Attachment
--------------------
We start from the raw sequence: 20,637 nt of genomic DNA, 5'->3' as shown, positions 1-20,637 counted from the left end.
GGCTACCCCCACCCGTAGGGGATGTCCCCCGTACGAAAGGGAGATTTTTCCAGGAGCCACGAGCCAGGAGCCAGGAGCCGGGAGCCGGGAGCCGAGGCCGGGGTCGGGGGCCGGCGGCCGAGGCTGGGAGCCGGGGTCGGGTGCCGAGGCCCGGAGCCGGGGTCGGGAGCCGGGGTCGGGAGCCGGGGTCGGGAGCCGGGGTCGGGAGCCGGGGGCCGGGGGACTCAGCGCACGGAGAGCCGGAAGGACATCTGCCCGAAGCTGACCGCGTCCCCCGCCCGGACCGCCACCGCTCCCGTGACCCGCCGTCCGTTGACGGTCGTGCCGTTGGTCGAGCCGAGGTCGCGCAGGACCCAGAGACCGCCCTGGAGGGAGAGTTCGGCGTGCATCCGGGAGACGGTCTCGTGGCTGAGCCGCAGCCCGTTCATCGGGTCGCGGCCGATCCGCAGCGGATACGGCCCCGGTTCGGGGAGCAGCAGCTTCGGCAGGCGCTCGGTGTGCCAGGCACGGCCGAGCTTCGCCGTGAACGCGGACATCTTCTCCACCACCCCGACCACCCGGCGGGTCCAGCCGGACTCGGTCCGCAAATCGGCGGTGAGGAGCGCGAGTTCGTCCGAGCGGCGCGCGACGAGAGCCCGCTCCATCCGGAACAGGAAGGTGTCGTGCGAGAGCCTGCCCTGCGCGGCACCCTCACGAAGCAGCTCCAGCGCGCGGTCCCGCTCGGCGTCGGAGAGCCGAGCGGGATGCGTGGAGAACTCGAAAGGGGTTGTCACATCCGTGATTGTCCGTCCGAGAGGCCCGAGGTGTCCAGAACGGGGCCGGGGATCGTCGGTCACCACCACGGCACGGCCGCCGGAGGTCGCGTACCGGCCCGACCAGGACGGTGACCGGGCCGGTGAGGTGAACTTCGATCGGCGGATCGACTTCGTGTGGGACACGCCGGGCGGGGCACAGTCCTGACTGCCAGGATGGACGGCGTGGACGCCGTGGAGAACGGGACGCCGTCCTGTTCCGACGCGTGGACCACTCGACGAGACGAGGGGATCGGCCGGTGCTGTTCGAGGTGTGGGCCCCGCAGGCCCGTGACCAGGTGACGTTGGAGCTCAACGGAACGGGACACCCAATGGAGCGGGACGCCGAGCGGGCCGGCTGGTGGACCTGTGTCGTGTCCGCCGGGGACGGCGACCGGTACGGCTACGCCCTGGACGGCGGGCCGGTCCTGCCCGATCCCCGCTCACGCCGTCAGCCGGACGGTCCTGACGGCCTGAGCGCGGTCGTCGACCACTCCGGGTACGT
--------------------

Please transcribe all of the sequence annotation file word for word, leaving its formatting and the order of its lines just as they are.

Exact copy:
We start from the raw sequence: 20,637 nt of genomic DNA, 5'->3' as shown, positions 1-20,637 counted from the left end.
GGCTACCCCCACCCGTAGGGGATGTCCCCCGTACGAAAGGGAGATTTTTCCAGGAGCCACGAGCCAGGAGCCAGGAGCCGGGAGCCGGGAGCCGAGGCCGGGGTCGGGGGCCGGCGGCCGAGGCTGGGAGCCGGGGTCGGGTGCCGAGGCCCGGAGCCGGGGTCGGGAGCCGGGGTCGGGAGCCGGGGTCGGGAGCCGGGGTCGGGAGCCGGGGGCCGGGGGACTCAGCGCACGGAGAGCCGGAAGGACATCTGCCCGAAGCTGACCGCGTCCCCCGCCCGGACCGCCACCGCTCCCGTGACCCGCCGTCCGTTGACGGTCGTGCCGTTGGTCGAGCCGAGGTCGCGCAGGACCCAGAGACCGCCCTGGAGGGAGAGTTCGGCGTGCATCCGGGAGACGGTCTCGTGGCTGAGCCGCAGCCCGTTCATCGGGTCGCGGCCGATCCGCAGCGGATACGGCCCCGGTTCGGGGAGCAGCAGCTTCGGCAGGCGCTCGGTGTGCCAGGCACGGCCGAGCTTCGCCGTGAACGCGGACATCTTCTCCACCACCCCGACCACCCGGCGGGTCCAGCCGGACTCGGTCCGCAAATCGGCGGTGAGGAGCGCGAGTTCGTCCGAGCGGCGCGCGACGAGAGCCCGCTCCATCCGGAACAGGAAGGTGTCGTGCGAGAGCCTGCCCTGCGCGGCACCCTCACGAAGCAGCTCCAGCGCGCGGTCCCGCTCGGCGTCGGAGAGCCGAGCGGGATGCGTGGAGAACTCGAAAGGGGTTGTCACATCCGTGATTGTCCGTCCGAGAGGCCCGAGGTGTCCAGAACGGGGCCGGGGATCGTCGGTCACCACCACGGCACGGCCGCCGGAGGTCGCGTACCGGCCCGACCAGGACGGTGACCGGGCCGGTGAGGTGAACTTCGATCGGCGGATCGACTTCGTGTGGGACACGCCGGGCGGGGCACAGTCCTGACTGCCAGGATGGACGGCGTGGACGCCGTGGAGAACGGGACGCCGTCCTGTTCCGACGCGTGGACCACTCGACGAGACGAGGGGATCGGCCGGTGCTGTTCGAGGTGTGGGCCCCGCAGGCCCGTGACCAGGTGACGTTGGAGCTCAACGGAACGGGACACCCAATGGAGCGGGACGCCGAGCGGGCCGGCTGGTGGACCTGTGTCGTGTCCGCCGGGGACGGCGACCGGTACGGCTACGCCCTGGACGGCGGGCCGGTCCTGCCCGATCCCCGCTCACGCCGTCAGCCGGACGGTCCTGACGGCCTGAGCGCGGTCGTCGACCACTCCGGGTACGT